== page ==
I use WordPress.org, not WordPress.com, for most of what I subscribe to.

I think it is a bit my own fault, for not explaining in a clear way, what the difference is between WordPress.com and WordPress.org .

WordPress.com is a specialized blog-hosting site, on which members can write their blogs, but which runs on professionally-maintained servers, by WordpRess.com .

But, the people behind this service have also made the PHP Scripts available for free, that run on the server, and that cause the HTML to be generated, which causes proper WordPress blogs to appear on the browser of the reader. People may download those, and may upload them to whatever Web-server they have access to, provided that that Web-hosting service, also supports the running of server-side scripts, by the Web-hosting service members. Some Web-hosting services put a lot of restrictions on what their members may publish, such as static HTML Pages only, or such as no access to any MySQL server, the latter of which WordPress.org uses actually to store the blogs.

And so, because this support-factor is the main part of the expenses incurred by WordPress.com, I will assume that sharing their core scripts poses no perceived threat to them. Their main expense is not, that core set of PHP Scripts. But, because an individual may have problems setting all this up as well, there is an associated Web-site, namely WordPress.org, where independently-hosted WordPress users can go for tech support, and to download plug-ins.

Continue reading I use WordPress.org, not WordPress.com, for most of what I subscribe to.

Momentary Software Update Today

By default, “WordPress” blogs are actually stored on a “MySQL server”, so that actual ‘PHP’ scripts access this database, and render it as HTML from the Web server.

Today the Linux package manager installed an update to the MySQL server running on this box. This also triggered a restart of the server-instance running centrally as user ‘root‘. Therefore, access to my blog may have been affected briefly, from 18h50 until about 18h55 today.

I apologize for any inconvenience.



Unattended Upgrades were already performed on this Blog.

Since I started this blog, my Linux O/S has already installed Unattended Upgrades, to packages that are needed to display the blog correctly. This includes upgrades to the Apache server, as well as to the MySQL database engine. In each case, the blog would have been unable to load properly for up to two minutes. Yet, I have not allowed this for any WordPress.org plugins.


An Aspect to Hugetlbfs, which Many Sites Omit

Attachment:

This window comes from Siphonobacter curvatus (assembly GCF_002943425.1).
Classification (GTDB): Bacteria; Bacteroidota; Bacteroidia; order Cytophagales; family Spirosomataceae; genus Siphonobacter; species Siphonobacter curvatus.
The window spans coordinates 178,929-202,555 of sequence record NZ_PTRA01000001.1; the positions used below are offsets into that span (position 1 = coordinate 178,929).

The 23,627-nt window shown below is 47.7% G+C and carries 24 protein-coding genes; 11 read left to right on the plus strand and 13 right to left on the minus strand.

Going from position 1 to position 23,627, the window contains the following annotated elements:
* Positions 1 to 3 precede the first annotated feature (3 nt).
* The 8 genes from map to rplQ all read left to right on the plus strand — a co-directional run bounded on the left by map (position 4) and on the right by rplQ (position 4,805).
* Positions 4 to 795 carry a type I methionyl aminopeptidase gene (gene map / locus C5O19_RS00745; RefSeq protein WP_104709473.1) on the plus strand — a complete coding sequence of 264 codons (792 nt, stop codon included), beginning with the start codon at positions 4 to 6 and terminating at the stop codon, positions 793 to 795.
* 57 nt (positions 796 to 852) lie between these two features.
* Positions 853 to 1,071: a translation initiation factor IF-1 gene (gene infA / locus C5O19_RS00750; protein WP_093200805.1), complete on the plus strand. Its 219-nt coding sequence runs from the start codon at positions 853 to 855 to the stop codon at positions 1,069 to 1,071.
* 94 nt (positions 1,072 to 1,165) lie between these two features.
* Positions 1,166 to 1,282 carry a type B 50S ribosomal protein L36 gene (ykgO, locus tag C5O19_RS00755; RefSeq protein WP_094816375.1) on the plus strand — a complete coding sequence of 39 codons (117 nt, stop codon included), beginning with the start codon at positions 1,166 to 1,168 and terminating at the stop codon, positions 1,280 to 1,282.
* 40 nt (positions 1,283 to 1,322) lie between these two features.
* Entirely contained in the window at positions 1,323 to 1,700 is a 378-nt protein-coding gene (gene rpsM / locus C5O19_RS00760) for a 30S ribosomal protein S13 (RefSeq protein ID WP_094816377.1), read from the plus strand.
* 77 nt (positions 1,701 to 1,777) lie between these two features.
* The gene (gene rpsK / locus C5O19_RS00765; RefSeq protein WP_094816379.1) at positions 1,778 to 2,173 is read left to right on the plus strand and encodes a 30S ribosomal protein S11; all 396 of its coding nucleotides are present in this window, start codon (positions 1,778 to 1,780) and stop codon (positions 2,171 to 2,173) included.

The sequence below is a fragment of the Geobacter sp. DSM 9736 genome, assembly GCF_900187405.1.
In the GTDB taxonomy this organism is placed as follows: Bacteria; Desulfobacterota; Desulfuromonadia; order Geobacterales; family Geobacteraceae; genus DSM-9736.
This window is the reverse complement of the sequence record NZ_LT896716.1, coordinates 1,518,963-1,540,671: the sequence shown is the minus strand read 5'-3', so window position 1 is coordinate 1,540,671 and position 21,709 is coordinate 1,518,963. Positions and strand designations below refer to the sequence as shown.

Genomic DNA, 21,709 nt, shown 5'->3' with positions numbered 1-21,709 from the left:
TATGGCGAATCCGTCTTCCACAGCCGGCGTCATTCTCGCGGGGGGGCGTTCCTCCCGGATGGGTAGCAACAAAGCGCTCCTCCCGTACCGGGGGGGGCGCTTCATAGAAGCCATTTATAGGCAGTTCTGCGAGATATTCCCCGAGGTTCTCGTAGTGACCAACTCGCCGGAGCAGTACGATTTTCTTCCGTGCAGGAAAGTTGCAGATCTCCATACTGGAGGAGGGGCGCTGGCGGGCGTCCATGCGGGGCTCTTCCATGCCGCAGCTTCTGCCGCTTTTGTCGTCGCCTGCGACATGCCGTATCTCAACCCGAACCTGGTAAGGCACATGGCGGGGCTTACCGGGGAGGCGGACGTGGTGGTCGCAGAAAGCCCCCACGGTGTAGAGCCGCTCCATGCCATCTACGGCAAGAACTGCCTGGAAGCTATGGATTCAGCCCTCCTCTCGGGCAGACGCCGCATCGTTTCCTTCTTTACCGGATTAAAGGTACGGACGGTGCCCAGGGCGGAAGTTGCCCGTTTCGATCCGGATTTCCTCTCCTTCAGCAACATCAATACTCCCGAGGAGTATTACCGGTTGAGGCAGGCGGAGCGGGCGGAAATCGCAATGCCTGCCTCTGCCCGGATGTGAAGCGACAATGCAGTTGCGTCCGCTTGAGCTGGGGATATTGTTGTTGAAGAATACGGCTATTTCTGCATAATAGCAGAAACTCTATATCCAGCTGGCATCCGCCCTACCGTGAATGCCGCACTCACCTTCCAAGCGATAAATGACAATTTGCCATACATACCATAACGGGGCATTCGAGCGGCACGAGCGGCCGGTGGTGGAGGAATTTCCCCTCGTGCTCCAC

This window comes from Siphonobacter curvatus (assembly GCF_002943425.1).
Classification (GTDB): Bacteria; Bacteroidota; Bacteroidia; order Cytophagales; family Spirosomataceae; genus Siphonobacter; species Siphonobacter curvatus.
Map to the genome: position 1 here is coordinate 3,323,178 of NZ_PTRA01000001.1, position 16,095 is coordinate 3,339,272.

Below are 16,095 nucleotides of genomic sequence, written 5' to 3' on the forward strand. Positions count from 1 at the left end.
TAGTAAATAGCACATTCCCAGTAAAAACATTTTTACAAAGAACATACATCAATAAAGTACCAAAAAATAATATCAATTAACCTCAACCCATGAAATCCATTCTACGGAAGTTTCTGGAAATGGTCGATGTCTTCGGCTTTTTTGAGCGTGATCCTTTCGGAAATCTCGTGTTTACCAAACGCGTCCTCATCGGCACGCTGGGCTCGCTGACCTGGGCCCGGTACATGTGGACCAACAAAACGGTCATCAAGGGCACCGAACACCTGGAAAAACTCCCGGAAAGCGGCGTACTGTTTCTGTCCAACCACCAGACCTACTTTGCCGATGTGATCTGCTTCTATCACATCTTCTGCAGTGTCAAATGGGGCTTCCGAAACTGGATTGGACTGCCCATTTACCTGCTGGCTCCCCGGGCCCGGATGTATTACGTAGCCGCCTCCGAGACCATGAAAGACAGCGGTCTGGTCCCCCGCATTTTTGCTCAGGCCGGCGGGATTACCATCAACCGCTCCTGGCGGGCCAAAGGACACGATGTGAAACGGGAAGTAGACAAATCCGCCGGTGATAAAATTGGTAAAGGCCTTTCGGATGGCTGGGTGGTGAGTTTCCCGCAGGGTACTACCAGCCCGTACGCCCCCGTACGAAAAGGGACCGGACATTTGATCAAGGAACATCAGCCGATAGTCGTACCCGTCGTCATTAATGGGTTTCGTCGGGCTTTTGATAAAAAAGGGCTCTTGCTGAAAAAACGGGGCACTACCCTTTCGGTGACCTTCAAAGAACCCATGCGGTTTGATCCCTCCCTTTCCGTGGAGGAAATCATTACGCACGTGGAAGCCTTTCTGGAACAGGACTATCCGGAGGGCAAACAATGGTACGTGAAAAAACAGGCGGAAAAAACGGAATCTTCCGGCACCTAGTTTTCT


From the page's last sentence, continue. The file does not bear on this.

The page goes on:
I was recently troubleshooting the question of Huge Pages under Linux, which are pages of virtual memory with a size of 2MB each, instead of 4KB. And I was interested in the question of statically-allocated ones, even though modern, 64-bit Linux systems also offer Transparent Huge Pages. There was a gap in what was posted online, concerning the possibility or need to mount an actual ‘hugetlbfs’ file system, according to whether specific programs use one.

Under systems such as my own, as soon as the system boots with hugetlbfs enabled – i.e. a non-zero number of them – the kernel automatically creates a mount-point at ‘/dev/hugepages’. This mount-point is created without any administrator ‘fstab’ entry, and belongs to user and group ‘root’. According to some needs, such a mount-point would better be created as belonging to a specific group, and as having the option ‘mode=1770′ set. And so before checking the default behavior of my kernel, I also created a suitable mount-point at ‘/mnt/hugepages’. The question remained in my mind, of whether any way exists to give the automatic mount-point at ‘/dev/hugepages’ my custom options. And the answer seems to be No.

Here’s what the online documentation forgets to mention:

If you have a program which requires such a mount-point, there will be a line in its config file, that states where it’s located. Any files created in such a mount-point will then consume statically-allocated huge pages of RAM.

Because MySQL is not an example of a program that requires this, its config file also requires no line, to tell it which mount-point to use. MySQL uses memory-allocation functions directly, to ask the kernel for huge pages.

I suppose that it does no real harm, if there is more than one hugetlbfs mounted at any time, as long as the unneeded one is not wasting any pages, let’s say as long as absolutely no files are being created in the unused mount-point. And then if we need to, we can in fact give our custom hugetlbfs mount-point whatever properties we think it should have, via the mount options or the fstab.

Because I didn’t need the one I had created, I simply got rid of it again. Besides which, the fact that one is automatically created at ‘/dev/hugepages’ these days, suggests that future programs that need it, will already be configured to look for it there. And then it would also make sense, if those programs were able to deal with the fact that that one belongs to user and group ‘root’.